Latourell Falls is one of the best hikes in the Gorge to see waterfalls. It is moderate, only 3 miles long with 728 feet of elevation gain, and two spectacular waterfalls can be seen on the trail.
The first waterfall is only a quarter of a mile from the trailhead. The second waterfall is roughly half of the way through the loop hike.
Wahclella Falls is another great trail in the Columbia River Gorge. This trail is only 2 miles long with 223 feet of elevation gain, making it fairly easy.
Hike through a dramatic canyon alongside Tanner Creek to reach the thundering waterfall at the end.
For an even shorter trail consider Horsetail and Ponytail Falls. This easy hike is only 1 mile out and back with 331 feet of elevation gain.
Horsetail Falls can be seen from the parking lot, and Ponytail Falls is 0.5 miles into the hike, although you can continue behind the falls for a longer hike to other overlooks and waterfalls.
Plan your visit
It is important to know that beginning in 2022 there is a permit required to drive to and park at many of the trailheads in the Gorge in the summer.
However, you can still take public transit or cycle to one of the best places to hike in the USA.
Despite it being the most popular time to visit, summer is not the best time, as many waterfalls will be only at a trickle.
Visit in Fall through Spring to see the waterfalls full and with fewer crowds. The Gorge is dog friendly and they are allowed on most trails leashed.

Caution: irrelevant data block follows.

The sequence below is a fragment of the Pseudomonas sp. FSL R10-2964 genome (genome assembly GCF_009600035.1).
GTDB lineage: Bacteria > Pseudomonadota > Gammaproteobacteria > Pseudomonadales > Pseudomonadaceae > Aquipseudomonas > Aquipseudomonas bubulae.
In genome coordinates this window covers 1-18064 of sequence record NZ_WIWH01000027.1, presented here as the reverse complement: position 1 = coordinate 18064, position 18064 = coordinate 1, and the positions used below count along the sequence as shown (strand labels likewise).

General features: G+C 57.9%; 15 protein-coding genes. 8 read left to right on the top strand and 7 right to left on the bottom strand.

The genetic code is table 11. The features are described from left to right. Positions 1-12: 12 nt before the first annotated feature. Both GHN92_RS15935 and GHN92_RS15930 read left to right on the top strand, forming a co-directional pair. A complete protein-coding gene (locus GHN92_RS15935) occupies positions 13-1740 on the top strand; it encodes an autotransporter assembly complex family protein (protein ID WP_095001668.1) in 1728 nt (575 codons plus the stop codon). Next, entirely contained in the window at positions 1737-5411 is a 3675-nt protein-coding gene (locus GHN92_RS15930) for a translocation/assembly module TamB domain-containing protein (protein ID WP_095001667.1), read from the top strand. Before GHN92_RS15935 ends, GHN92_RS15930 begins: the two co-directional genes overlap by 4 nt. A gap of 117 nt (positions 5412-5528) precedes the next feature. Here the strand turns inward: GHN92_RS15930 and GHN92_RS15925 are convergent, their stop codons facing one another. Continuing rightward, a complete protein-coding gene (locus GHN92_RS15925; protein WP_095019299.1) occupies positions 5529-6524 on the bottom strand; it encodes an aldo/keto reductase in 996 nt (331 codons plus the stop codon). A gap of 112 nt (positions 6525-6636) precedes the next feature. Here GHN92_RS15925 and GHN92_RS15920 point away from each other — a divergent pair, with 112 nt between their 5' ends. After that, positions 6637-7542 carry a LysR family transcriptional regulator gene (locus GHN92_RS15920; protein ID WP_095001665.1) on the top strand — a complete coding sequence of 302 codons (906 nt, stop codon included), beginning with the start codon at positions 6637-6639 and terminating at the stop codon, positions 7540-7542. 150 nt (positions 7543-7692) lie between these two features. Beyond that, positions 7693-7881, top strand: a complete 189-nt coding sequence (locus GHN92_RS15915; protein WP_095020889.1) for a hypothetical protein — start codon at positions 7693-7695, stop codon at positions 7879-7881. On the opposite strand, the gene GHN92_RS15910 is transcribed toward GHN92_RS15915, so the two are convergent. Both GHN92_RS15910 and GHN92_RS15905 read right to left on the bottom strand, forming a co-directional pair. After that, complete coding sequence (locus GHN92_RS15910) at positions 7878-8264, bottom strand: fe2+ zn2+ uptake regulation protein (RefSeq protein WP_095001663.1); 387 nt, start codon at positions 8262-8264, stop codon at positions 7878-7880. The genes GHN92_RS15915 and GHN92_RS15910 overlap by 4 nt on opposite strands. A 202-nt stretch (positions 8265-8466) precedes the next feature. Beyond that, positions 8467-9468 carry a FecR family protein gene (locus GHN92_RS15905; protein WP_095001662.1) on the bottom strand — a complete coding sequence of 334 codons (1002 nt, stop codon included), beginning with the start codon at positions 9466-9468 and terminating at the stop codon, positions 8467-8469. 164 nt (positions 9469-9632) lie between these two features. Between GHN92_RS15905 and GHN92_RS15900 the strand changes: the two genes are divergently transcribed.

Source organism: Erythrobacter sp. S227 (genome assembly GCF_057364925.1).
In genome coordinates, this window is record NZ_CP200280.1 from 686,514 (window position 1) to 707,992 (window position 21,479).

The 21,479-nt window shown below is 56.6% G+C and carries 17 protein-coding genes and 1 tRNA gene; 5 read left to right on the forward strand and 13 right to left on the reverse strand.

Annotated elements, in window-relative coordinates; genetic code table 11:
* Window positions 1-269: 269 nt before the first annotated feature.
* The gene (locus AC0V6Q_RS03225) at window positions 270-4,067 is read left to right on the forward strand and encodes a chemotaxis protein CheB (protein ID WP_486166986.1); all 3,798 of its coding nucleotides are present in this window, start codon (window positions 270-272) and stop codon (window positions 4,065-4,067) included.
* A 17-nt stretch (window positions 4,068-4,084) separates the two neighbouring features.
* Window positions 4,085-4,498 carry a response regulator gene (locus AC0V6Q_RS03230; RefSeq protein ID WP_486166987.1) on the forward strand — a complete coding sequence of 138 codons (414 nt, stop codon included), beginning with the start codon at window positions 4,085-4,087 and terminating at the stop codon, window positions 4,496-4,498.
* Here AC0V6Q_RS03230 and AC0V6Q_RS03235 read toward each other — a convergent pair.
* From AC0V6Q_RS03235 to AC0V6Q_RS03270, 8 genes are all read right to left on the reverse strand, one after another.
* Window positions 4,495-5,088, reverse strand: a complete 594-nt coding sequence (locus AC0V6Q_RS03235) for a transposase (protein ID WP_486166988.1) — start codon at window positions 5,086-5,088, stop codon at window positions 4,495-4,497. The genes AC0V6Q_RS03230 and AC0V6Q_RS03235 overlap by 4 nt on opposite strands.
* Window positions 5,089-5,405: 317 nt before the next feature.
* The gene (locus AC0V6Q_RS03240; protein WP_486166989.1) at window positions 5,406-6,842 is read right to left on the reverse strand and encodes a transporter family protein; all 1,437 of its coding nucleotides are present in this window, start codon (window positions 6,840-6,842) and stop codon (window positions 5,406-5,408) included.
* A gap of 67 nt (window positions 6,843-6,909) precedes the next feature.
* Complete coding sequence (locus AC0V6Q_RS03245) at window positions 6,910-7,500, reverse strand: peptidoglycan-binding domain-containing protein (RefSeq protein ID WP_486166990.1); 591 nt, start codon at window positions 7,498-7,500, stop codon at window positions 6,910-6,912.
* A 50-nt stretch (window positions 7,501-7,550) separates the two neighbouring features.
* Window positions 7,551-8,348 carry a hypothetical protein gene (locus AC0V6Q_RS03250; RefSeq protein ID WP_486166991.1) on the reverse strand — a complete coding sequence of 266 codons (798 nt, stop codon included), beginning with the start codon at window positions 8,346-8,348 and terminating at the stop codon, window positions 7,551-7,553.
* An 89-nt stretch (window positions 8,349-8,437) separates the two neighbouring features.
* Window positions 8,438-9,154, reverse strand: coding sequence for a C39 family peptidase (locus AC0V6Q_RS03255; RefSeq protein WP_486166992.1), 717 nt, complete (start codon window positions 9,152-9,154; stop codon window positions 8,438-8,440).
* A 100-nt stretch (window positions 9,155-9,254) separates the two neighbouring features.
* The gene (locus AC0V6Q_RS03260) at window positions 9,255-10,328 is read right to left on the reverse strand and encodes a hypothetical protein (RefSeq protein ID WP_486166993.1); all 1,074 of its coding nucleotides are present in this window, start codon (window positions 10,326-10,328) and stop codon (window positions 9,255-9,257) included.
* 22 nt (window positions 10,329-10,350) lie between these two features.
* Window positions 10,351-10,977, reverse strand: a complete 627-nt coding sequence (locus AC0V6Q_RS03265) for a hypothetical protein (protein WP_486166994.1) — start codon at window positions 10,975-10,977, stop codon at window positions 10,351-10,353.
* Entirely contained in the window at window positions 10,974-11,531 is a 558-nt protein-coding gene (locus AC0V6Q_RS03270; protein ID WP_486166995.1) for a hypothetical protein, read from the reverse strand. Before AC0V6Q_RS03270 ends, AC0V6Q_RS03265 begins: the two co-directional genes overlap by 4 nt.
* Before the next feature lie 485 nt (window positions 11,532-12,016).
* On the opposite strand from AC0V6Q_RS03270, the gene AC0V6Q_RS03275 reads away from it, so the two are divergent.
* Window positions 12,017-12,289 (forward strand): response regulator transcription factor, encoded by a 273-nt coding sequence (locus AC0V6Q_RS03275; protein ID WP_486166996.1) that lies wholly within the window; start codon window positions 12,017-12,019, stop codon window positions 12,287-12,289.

20. Red Rock Canyon National Conservation Area in Nevada
Located just 20 minutes outside of Las Vegas, you’ll be transported from the glitz and glam to a desert oasis of towering red rock peaks.
There are a lot of things to do in Red Rock Canyon from scenic driving to world-class rock climbing. But getting out for a hike is one of the best ways to really immerse yourself in this rich landscape.
Red Rock Canyon National Conservation Area is not only one of the best day trips from Las Vegas, but it’s one of the top hiking areas in the US too.
The Calico Tanks Trail and Ice Box Canyon Trail take you into the heart of sandstone mountains. Hikers who want a real challenge (and are not afraid of heights) should check out Turtlehead Peak, a scramble to the top of one of the many sandstone mountains in the area.
For easy hiking and stunning views, don’t miss the Pine Creek Canyon Trail.
Plan your visit
During certain times of day, you need a timed entry permit in order to enter the area, so be sure to plan your day well in advance.
Additional National Park Resources
Looking to visit national parks like a pro, not a tourist? Don’t stress, I’ve got you covered with this lineup of expert resources: